If Kelly Joe Phelps can be said to have been backsliding on his religious education in the last while, he’s now slipping forward with his latest album, Brother Sinner and the Whale.
“I guess you have to ask whether one stops being a Christian, and in my case, it’s not as though I did,” Phelps explains over the phone from Vancouver, where he awaits the beginning of the tour that will bring him to Edmonton on Saturday. “I guess I just realized at some point that I would be a fool not to look with serious intent at the history of Christianity and Judaism, and try to honestly figure things out from a believer’s point of view.”
Chalk it up to the acclaimed guitarist (sideman to Townes Van Zandt and Jay Farrar, among many others) and singer-songwriter’s later-in-life fascination with his religious roots, particularly the writings of the Desert Fathers. These first- and second-century monks and ascetics were important to the ongoing evolution of Christianity, primary sources for much of the theological underpinnings of both Protestantism and Catholicism.
Deep stuff, but not so far from what Phelps knew as a slide guitar prodigy steeped in the gospel-blues. The rock-ribbed, unyielding sentiments to be found in early desert sermons are also present in, for example, the music of Sister Rosetta Tharpe, so by the time he began thinking about a followup to 2009’s Western Bell it seemed a natural fit. Writing within a musical tradition that boasts such titans as the Reverend Gary Davis and Blind Willie Johnson wasn’t particularly hard for Phelps, who was mindful that he wasn’t attempting to compete so much as add his own testimony.
“The only hard thing was embracing it more than anything,” he says. “Whenever I focused on fundamental truths I wouldn’t run out of ideas, but as soon as I thought that maybe I should be writing about other things, I was staring at a wall immediately. It somehow crystallized in a short period of time. As long as my focus was on rudimentary things like forgiveness, mercy, or grace, then the sky was open and blue.”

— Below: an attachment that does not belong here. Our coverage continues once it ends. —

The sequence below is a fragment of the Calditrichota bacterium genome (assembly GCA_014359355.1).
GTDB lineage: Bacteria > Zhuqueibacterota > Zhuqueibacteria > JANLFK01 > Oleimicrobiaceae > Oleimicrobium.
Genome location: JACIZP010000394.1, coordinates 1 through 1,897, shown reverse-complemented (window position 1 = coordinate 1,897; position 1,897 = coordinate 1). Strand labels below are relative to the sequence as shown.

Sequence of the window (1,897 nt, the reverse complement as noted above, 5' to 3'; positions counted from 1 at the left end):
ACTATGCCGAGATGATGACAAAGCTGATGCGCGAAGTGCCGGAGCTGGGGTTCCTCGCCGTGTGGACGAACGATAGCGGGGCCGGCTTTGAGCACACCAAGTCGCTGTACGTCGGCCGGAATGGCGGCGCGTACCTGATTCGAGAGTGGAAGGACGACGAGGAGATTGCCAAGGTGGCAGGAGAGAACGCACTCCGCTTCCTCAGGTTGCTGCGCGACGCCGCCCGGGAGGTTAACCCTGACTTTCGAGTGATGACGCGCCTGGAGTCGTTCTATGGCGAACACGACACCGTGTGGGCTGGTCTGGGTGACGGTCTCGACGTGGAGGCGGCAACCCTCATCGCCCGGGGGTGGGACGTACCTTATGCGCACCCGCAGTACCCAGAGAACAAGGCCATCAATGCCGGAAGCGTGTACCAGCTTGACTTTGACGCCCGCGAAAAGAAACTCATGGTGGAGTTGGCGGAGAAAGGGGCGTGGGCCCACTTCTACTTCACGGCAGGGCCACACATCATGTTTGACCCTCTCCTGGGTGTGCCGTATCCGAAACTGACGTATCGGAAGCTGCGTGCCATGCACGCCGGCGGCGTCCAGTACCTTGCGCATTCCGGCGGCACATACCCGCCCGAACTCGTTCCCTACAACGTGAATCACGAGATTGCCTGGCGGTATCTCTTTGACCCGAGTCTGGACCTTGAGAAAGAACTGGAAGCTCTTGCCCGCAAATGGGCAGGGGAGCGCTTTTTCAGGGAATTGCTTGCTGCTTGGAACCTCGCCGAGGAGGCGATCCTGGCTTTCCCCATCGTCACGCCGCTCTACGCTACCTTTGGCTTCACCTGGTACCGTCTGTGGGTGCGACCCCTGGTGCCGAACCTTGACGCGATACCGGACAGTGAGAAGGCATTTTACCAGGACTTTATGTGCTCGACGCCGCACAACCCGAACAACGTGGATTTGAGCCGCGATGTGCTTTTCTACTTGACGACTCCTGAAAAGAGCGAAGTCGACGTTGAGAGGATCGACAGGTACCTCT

So there was never a moment when it felt like he was edging in on musical turf that shouldn’t be messed with?
“I guess I never stopped to think about it, and maybe that was a survival instinct of sorts,” he admits. “I mean, I thought about people like Reverend Gary Davis, but I thought in terms of them being inspired by what they did. It wasn’t as though I was overly concerned about having to live up to something. I suppose I was in a good place because I knew full well that what I was writing and singing about was true, that it was a true experience and true process for me.”
Brother Sinner and the Whale is as direct a statement as Phelps has ever made, but it doesn’t fall completely into overly reverent tradition. There are lots of gorgeous moments involving Phelps’s shimmering, bottleneck guitar and almost affectless singing. But what hooks you in is a narrative as old as civilization: the pilgrim on a path.
The song titles tell a linear, at times sombre, at times jubilant story, from opener Talking to Jehova through to Hard Times They Never Go Away and finishing with Brother Pilgrim. Not exactly the kind of fuzzy, warm sentiments you often find in much of the shopping-mall-approved Christian music these days, but Phelps wouldn’t want it any other way.
“I don’t know how anyone can take anything away from that syrupy music. There’s no traction in it, nothing that feels like it comes from the heart. No complexity. I just think about reading the Psalms, and about how so many of the people in them deal with being angry with God, fighting it out, engaging with it. That’s what I wanted to get into. I mean, you read this stuff and you think ‘What in the world are you thinking? This is the god of creation!’ Still, it’s what makes the Bible so much more alive and interesting.”